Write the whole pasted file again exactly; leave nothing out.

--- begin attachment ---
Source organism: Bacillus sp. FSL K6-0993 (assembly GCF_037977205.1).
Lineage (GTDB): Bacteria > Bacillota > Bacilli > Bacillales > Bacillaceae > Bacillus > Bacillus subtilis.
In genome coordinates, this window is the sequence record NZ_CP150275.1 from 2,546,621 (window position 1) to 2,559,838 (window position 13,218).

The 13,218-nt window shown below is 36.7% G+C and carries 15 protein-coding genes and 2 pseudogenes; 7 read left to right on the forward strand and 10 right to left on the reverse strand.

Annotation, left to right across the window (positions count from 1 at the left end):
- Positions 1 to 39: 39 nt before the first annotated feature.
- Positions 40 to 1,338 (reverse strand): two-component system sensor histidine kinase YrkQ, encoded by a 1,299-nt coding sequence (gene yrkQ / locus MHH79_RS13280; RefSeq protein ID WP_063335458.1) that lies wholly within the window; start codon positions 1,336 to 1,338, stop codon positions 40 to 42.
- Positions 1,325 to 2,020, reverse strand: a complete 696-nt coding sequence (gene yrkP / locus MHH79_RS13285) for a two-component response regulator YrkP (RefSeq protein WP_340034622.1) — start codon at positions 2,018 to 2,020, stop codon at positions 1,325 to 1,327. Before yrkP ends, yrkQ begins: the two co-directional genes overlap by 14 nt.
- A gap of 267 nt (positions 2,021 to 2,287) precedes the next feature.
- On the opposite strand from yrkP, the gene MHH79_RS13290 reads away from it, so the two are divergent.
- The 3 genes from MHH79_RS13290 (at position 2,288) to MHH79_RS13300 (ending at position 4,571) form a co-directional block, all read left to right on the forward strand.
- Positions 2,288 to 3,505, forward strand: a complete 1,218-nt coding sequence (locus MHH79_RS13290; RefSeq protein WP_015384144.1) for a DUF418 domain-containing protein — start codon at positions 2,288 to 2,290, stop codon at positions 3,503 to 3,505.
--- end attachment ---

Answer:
Source organism: Bacillus sp. FSL K6-0993 (assembly GCF_037977205.1).
Lineage (GTDB): Bacteria > Bacillota > Bacilli > Bacillales > Bacillaceae > Bacillus > Bacillus subtilis.
In genome coordinates, this window is the sequence record NZ_CP150275.1 from 2,546,621 (window position 1) to 2,559,838 (window position 13,218).

The 13,218-nt window shown below is 36.7% G+C and carries 15 protein-coding genes and 2 pseudogenes; 7 read left to right on the forward strand and 10 right to left on the reverse strand.

Annotation, left to right across the window (positions count from 1 at the left end):
- Positions 1 to 39: 39 nt before the first annotated feature.
- Positions 40 to 1,338 (reverse strand): two-component system sensor histidine kinase YrkQ, encoded by a 1,299-nt coding sequence (gene yrkQ / locus MHH79_RS13280; RefSeq protein ID WP_063335458.1) that lies wholly within the window; start codon positions 1,336 to 1,338, stop codon positions 40 to 42.
- Positions 1,325 to 2,020, reverse strand: a complete 696-nt coding sequence (gene yrkP / locus MHH79_RS13285) for a two-component response regulator YrkP (RefSeq protein WP_340034622.1) — start codon at positions 2,018 to 2,020, stop codon at positions 1,325 to 1,327. Before yrkP ends, yrkQ begins: the two co-directional genes overlap by 14 nt.
- A gap of 267 nt (positions 2,021 to 2,287) precedes the next feature.
- On the opposite strand from yrkP, the gene MHH79_RS13290 reads away from it, so the two are divergent.
- The 3 genes from MHH79_RS13290 (at position 2,288) to MHH79_RS13300 (ending at position 4,571) form a co-directional block, all read left to right on the forward strand.
- Positions 2,288 to 3,505, forward strand: a complete 1,218-nt coding sequence (locus MHH79_RS13290; RefSeq protein WP_015384144.1) for a DUF418 domain-containing protein — start codon at positions 2,288 to 2,290, stop codon at positions 3,503 to 3,505.